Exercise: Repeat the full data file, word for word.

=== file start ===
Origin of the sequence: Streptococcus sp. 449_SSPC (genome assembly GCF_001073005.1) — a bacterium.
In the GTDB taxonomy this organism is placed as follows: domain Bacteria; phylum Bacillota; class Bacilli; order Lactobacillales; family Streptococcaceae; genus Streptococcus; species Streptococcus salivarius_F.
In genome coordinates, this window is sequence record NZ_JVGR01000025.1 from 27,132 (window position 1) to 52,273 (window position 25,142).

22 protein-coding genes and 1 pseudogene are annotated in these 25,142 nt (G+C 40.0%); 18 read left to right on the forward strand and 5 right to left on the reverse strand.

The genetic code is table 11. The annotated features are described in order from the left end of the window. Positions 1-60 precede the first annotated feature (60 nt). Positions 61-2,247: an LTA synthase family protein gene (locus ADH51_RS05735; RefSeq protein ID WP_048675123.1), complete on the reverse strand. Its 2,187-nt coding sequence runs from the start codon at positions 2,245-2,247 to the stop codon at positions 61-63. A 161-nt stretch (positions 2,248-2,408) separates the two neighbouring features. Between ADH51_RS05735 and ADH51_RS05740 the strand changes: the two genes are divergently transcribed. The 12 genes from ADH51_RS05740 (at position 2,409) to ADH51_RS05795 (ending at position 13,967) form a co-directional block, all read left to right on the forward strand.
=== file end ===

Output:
Origin of the sequence: Streptococcus sp. 449_SSPC (genome assembly GCF_001073005.1) — a bacterium.
In the GTDB taxonomy this organism is placed as follows: domain Bacteria; phylum Bacillota; class Bacilli; order Lactobacillales; family Streptococcaceae; genus Streptococcus; species Streptococcus salivarius_F.
In genome coordinates, this window is sequence record NZ_JVGR01000025.1 from 27,132 (window position 1) to 52,273 (window position 25,142).

22 protein-coding genes and 1 pseudogene are annotated in these 25,142 nt (G+C 40.0%); 18 read left to right on the forward strand and 5 right to left on the reverse strand.

The genetic code is table 11. The annotated features are described in order from the left end of the window. Positions 1-60 precede the first annotated feature (60 nt). Positions 61-2,247: an LTA synthase family protein gene (locus ADH51_RS05735; RefSeq protein ID WP_048675123.1), complete on the reverse strand. Its 2,187-nt coding sequence runs from the start codon at positions 2,245-2,247 to the stop codon at positions 61-63. A 161-nt stretch (positions 2,248-2,408) separates the two neighbouring features. Between ADH51_RS05735 and ADH51_RS05740 the strand changes: the two genes are divergently transcribed. The 12 genes from ADH51_RS05740 (at position 2,409) to ADH51_RS05795 (ending at position 13,967) form a co-directional block, all read left to right on the forward strand.